My interest in this is based on the mechanics of representative democracy, not on the allocation. The CPA committee is appointed by the City Manager with representatives from the Conservation Commission, Historic Commission, Planning Board and others to form a committee of nine. Unlike the budget hearings and City Council vote held every spring, the voting public cannot turn any of the appointees out of office if they disagree with their decisions. Of course, few members of the public pay any attention to the City budget and hearings, and the elected councillors make only inconsequential changes to the Manager's proposed budget. In principle, the voting public can hold the councillors accountable at the next election if they disagree with how their tax money is spent. They have no such recourse when it comes to CPA funds, and we will most likely have the CPA in effect until such time, if ever, that the state legislature repeals its provisions.

To be continued ...

July 29, updated Aug 11, 2006 - Nora Theater Company / Underground Railway Theater

The Central Square Advisory Committee (of which I am a member) reviewed on July 24 the proposal by MIT, its architects, the Nora Theater Company and the Underground Railway Company for a new building to be constructed at 450 Mass. Ave. in Central Square. The committee enthusiastically supported the proposal and made some constructive suggestions.

The property includes the last remaining piece of the old South Row, one of the oldest structures remaining in Central Square (1806). Unfortunately, there is so little left of the structure and what's there is in such bad shape that it's hard to make a case for preservation. What is proposed is demolition of the existing structure and construction of a replicated structure on the footprint of the old building together with new construction extending back to Green Street. The first floor (of both structures) will be occupied by a retail tenant (or tenants), and the rear upper floors will be occupied by the theater with an attractive Mass. Ave. street-level entrance. There will also be some 2nd-floor office space available in the front building.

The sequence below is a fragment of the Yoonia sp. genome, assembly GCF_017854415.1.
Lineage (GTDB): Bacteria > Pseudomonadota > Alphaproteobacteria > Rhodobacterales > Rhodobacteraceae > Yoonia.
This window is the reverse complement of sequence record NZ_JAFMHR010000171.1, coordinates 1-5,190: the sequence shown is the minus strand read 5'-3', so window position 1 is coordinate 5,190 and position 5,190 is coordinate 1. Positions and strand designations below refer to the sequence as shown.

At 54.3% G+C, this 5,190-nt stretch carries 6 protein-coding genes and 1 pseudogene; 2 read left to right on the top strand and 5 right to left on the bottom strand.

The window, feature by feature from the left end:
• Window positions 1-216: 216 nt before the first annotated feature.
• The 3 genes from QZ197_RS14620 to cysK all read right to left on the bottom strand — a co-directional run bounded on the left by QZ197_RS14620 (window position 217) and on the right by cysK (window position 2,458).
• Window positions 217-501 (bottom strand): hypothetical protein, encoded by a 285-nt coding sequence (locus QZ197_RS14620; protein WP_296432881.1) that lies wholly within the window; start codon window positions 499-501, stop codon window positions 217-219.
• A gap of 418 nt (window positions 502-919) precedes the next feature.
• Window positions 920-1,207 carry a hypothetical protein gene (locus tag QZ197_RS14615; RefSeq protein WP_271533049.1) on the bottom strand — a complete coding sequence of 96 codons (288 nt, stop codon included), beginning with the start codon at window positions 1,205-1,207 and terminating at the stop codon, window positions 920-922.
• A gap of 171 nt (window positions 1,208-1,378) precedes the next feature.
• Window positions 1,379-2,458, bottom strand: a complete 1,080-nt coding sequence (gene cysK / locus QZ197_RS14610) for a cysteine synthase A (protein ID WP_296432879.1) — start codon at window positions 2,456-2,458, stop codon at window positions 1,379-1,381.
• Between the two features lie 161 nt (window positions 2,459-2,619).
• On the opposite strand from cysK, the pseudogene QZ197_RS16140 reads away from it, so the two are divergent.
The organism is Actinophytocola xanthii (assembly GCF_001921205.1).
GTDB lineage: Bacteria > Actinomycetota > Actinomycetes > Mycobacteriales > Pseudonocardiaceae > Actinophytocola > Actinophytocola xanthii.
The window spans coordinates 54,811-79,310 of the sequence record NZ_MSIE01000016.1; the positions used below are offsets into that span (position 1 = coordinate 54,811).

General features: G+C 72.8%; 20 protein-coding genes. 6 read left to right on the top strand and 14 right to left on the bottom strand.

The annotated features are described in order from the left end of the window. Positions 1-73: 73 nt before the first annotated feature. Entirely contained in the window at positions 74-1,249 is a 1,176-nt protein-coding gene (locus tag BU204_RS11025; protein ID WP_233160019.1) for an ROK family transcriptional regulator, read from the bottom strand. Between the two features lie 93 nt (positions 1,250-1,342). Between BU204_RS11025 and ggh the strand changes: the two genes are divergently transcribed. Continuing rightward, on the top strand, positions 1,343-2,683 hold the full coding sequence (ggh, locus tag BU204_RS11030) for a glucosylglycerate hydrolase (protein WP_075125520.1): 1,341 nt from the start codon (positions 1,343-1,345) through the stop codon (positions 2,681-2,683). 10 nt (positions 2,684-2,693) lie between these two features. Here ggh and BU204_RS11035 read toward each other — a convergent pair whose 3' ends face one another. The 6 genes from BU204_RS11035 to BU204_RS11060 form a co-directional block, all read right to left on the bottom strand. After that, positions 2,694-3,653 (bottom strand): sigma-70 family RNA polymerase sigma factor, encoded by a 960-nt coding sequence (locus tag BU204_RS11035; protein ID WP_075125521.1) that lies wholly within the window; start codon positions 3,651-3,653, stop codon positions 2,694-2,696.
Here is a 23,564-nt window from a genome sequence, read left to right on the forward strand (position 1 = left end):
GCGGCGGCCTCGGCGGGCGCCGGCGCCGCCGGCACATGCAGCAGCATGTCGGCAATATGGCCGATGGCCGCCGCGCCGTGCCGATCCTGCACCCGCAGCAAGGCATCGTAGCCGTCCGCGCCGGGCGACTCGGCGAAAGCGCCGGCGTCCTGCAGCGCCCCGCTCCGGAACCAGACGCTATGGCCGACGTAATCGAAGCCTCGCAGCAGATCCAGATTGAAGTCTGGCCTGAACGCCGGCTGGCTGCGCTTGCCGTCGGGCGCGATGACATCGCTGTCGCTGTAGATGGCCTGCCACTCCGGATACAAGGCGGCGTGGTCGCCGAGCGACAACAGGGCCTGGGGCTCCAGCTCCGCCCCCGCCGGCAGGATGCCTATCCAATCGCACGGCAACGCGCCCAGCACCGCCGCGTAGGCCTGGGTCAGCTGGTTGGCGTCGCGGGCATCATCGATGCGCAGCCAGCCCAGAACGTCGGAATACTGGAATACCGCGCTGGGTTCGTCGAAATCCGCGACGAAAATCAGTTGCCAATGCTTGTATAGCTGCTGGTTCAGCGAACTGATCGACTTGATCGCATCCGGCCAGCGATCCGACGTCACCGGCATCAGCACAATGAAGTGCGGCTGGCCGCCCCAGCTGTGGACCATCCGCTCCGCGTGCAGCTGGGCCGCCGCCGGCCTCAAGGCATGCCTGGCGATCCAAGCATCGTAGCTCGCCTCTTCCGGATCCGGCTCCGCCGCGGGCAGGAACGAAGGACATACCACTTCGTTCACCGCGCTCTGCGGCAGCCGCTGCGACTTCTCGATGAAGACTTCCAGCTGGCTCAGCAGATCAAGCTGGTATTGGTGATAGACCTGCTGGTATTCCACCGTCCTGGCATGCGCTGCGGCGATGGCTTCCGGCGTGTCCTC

The design work is ongoing and the architects and proponents have been very responsive to suggestions. The building is part of a larger lot that also includes the Kennedy Building (Economy Hardware and other commercial tenants on the first floor, apartments on the upper floors) and the Mary Chung restaurant. The entire property is owned by MIT.

The next steps in the approval process are: 1) Thurs, Aug 3, 6:00pm at the Cambridge Historical Commission [they got their approval!]; and 2) Tues, Aug 15, 7:40pm at the Planning Board.

A Special Permit is needed mainly because of the pre-existing structures on the lot. The Kennedy Building is nonconforming, and because there is new construction on the lot the existing structures have to get new approval. A parking waiver is also sought. This makes some sense because of the Central Square location and the availability of (MIT-owned) parking nearby as well as underutilized municipal parking lots.

This really is a great project and a great partnership between MIT and these two community-based theater groups who will share the space. I asked them when they might actually start the construction. They said that if the permitting happens on schedule they should be able to start construction this fall (2006).

The only other wish I have is that in the years to come the back streets and side streets of Central Square become better utilized for additional (and more affordable) commercial opportunities such as specialty shops, diners, and some of the other familiar uses that often vanish as the pricier interests take over locations fronting on Mass. Ave. - RW

Here's an IDEA (originally posted July 15, 2006 and re-posted Sept 23, 2006 for additional “nominations”)

Have you ever felt that the people we elect (and reelect) to the Cambridge City Council and Cambridge School Committee are, to say the least, not the best that Cambridge has to offer? There are so many disincentives to running for public office that it's a wonder any reasonable person would ever do it.

I got to thinking about who I would nominate as candidates, regardless of their willingness to ever do such a thing. My list would include professors, professionals, artists, laborers, and just plain human beings who I've met over the years. I can think of many incredible people who would be an inspiration to the residents of Cambridge -- not career politicians, but people we would all respect and admire.